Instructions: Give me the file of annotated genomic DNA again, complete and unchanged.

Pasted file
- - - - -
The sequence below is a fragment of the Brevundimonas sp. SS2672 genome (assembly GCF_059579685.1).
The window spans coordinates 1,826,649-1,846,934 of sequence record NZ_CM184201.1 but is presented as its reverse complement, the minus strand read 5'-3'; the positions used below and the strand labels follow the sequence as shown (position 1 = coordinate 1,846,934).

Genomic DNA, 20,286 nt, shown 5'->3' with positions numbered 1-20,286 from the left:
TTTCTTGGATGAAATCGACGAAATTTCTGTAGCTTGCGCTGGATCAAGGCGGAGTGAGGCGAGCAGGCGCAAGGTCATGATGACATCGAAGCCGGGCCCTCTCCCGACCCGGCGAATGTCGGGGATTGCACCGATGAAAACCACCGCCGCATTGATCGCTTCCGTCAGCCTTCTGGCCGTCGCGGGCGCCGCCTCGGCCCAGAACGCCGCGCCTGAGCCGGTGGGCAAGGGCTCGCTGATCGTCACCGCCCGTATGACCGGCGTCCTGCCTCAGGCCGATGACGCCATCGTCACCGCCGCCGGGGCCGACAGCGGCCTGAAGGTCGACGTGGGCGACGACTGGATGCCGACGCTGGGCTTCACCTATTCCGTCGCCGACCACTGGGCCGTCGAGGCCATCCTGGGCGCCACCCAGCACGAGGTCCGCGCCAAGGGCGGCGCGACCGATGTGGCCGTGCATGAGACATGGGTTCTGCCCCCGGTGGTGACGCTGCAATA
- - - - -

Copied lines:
The sequence below is a fragment of the Brevundimonas sp. SS2672 genome (assembly GCF_059579685.1).
The window spans coordinates 1,826,649-1,846,934 of sequence record NZ_CM184201.1 but is presented as its reverse complement, the minus strand read 5'-3'; the positions used below and the strand labels follow the sequence as shown (position 1 = coordinate 1,846,934).

Genomic DNA, 20,286 nt, shown 5'->3' with positions numbered 1-20,286 from the left:
TTTCTTGGATGAAATCGACGAAATTTCTGTAGCTTGCGCTGGATCAAGGCGGAGTGAGGCGAGCAGGCGCAAGGTCATGATGACATCGAAGCCGGGCCCTCTCCCGACCCGGCGAATGTCGGGGATTGCACCGATGAAAACCACCGCCGCATTGATCGCTTCCGTCAGCCTTCTGGCCGTCGCGGGCGCCGCCTCGGCCCAGAACGCCGCGCCTGAGCCGGTGGGCAAGGGCTCGCTGATCGTCACCGCCCGTATGACCGGCGTCCTGCCTCAGGCCGATGACGCCATCGTCACCGCCGCCGGGGCCGACAGCGGCCTGAAGGTCGACGTGGGCGACGACTGGATGCCGACGCTGGGCTTCACCTATTCCGTCGCCGACCACTGGGCCGTCGAGGCCATCCTGGGCGCCACCCAGCACGAGGTCCGCGCCAAGGGCGGCGCGACCGATGTGGCCGTGCATGAGACATGGGTTCTGCCCCCGGTGGTGACGCTGCAATA